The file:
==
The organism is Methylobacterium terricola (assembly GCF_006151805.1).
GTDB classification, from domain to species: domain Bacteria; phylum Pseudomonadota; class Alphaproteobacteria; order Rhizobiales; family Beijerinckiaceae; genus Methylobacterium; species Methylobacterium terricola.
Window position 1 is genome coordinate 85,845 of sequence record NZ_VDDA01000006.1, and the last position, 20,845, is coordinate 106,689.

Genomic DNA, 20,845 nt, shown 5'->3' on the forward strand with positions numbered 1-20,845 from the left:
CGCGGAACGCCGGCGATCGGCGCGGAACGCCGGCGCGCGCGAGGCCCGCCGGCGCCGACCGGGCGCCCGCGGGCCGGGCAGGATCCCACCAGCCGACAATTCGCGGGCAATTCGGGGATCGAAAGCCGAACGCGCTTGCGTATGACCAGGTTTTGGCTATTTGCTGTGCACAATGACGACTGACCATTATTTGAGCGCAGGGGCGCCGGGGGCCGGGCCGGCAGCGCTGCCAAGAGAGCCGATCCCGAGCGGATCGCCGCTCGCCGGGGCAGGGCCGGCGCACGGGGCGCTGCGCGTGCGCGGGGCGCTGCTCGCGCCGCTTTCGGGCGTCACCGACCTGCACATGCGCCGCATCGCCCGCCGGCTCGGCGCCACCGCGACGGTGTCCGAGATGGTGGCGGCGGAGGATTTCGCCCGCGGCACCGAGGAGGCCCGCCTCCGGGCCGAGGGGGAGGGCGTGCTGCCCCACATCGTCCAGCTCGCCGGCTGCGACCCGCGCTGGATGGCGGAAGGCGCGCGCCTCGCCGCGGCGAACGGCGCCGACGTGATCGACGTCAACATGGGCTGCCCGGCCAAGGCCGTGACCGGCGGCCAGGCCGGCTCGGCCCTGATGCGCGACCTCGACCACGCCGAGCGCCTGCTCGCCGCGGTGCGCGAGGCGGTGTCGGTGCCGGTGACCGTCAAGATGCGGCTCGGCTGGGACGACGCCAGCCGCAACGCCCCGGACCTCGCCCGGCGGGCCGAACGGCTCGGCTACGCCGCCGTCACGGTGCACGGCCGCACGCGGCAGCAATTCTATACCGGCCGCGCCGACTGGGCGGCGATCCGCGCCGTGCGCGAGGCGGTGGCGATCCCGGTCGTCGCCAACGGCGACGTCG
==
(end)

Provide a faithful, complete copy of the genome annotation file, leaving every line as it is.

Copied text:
The organism is Methylobacterium terricola (assembly GCF_006151805.1).
GTDB classification, from domain to species: domain Bacteria; phylum Pseudomonadota; class Alphaproteobacteria; order Rhizobiales; family Beijerinckiaceae; genus Methylobacterium; species Methylobacterium terricola.
Window position 1 is genome coordinate 85,845 of sequence record NZ_VDDA01000006.1, and the last position, 20,845, is coordinate 106,689.

Genomic DNA, 20,845 nt, shown 5'->3' on the forward strand with positions numbered 1-20,845 from the left:
CGCGGAACGCCGGCGATCGGCGCGGAACGCCGGCGCGCGCGAGGCCCGCCGGCGCCGACCGGGCGCCCGCGGGCCGGGCAGGATCCCACCAGCCGACAATTCGCGGGCAATTCGGGGATCGAAAGCCGAACGCGCTTGCGTATGACCAGGTTTTGGCTATTTGCTGTGCACAATGACGACTGACCATTATTTGAGCGCAGGGGCGCCGGGGGCCGGGCCGGCAGCGCTGCCAAGAGAGCCGATCCCGAGCGGATCGCCGCTCGCCGGGGCAGGGCCGGCGCACGGGGCGCTGCGCGTGCGCGGGGCGCTGCTCGCGCCGCTTTCGGGCGTCACCGACCTGCACATGCGCCGCATCGCCCGCCGGCTCGGCGCCACCGCGACGGTGTCCGAGATGGTGGCGGCGGAGGATTTCGCCCGCGGCACCGAGGAGGCCCGCCTCCGGGCCGAGGGGGAGGGCGTGCTGCCCCACATCGTCCAGCTCGCCGGCTGCGACCCGCGCTGGATGGCGGAAGGCGCGCGCCTCGCCGCGGCGAACGGCGCCGACGTGATCGACGTCAACATGGGCTGCCCGGCCAAGGCCGTGACCGGCGGCCAGGCCGGCTCGGCCCTGATGCGCGACCTCGACCACGCCGAGCGCCTGCTCGCCGCGGTGCGCGAGGCGGTGTCGGTGCCGGTGACCGTCAAGATGCGGCTCGGCTGGGACGACGCCAGCCGCAACGCCCCGGACCTCGCCCGGCGGGCCGAACGGCTCGGCTACGCCGCCGTCACGGTGCACGGCCGCACGCGGCAGCAATTCTATACCGGCCGCGCCGACTGGGCGGCGATCCGCGCCGTGCGCGAGGCGGTGGCGATCCCGGTCGTCGCCAACGGCGACGTCG